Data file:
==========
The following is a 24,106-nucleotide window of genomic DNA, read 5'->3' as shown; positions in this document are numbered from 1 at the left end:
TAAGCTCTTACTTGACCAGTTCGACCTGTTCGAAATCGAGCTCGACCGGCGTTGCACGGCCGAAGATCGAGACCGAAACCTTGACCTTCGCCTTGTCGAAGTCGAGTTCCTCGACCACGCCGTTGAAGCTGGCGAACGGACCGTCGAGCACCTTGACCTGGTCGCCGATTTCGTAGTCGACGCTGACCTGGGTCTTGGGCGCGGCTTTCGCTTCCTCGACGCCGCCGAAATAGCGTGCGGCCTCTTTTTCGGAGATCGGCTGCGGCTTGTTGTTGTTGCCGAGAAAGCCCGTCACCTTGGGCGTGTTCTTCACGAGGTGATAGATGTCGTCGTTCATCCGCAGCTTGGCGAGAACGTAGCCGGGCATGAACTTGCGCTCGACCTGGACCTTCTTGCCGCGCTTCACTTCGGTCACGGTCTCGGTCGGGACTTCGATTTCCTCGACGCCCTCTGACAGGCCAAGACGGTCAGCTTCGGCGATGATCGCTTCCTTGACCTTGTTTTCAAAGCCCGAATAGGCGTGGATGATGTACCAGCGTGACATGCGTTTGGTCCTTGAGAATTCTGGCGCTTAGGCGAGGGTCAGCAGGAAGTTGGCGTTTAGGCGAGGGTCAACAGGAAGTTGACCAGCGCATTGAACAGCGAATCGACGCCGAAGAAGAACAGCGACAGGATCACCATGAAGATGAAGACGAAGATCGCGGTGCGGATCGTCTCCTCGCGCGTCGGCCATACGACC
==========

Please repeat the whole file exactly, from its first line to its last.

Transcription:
The following is a 24,106-nucleotide window of genomic DNA, read 5'->3' as shown; positions in this document are numbered from 1 at the left end:
TAAGCTCTTACTTGACCAGTTCGACCTGTTCGAAATCGAGCTCGACCGGCGTTGCACGGCCGAAGATCGAGACCGAAACCTTGACCTTCGCCTTGTCGAAGTCGAGTTCCTCGACCACGCCGTTGAAGCTGGCGAACGGACCGTCGAGCACCTTGACCTGGTCGCCGATTTCGTAGTCGACGCTGACCTGGGTCTTGGGCGCGGCTTTCGCTTCCTCGACGCCGCCGAAATAGCGTGCGGCCTCTTTTTCGGAGATCGGCTGCGGCTTGTTGTTGTTGCCGAGAAAGCCCGTCACCTTGGGCGTGTTCTTCACGAGGTGATAGATGTCGTCGTTCATCCGCAGCTTGGCGAGAACGTAGCCGGGCATGAACTTGCGCTCGACCTGGACCTTCTTGCCGCGCTTCACTTCGGTCACGGTCTCGGTCGGGACTTCGATTTCCTCGACGCCCTCTGACAGGCCAAGACGGTCAGCTTCGGCGATGATCGCTTCCTTGACCTTGTTTTCAAAGCCCGAATAGGCGTGGATGATGTACCAGCGTGACATGCGTTTGGTCCTTGAGAATTCTGGCGCTTAGGCGAGGGTCAGCAGGAAGTTGGCGTTTAGGCGAGGGTCAACAGGAAGTTGACCAGCGCATTGAACAGCGAATCGACGCCGAAGAAGAACAGCGACAGGATCACCATGAAGATGAAGACGAAGATCGCGGTGCGGATCGTCTCCTCGCGCGTCGGCCATACGACC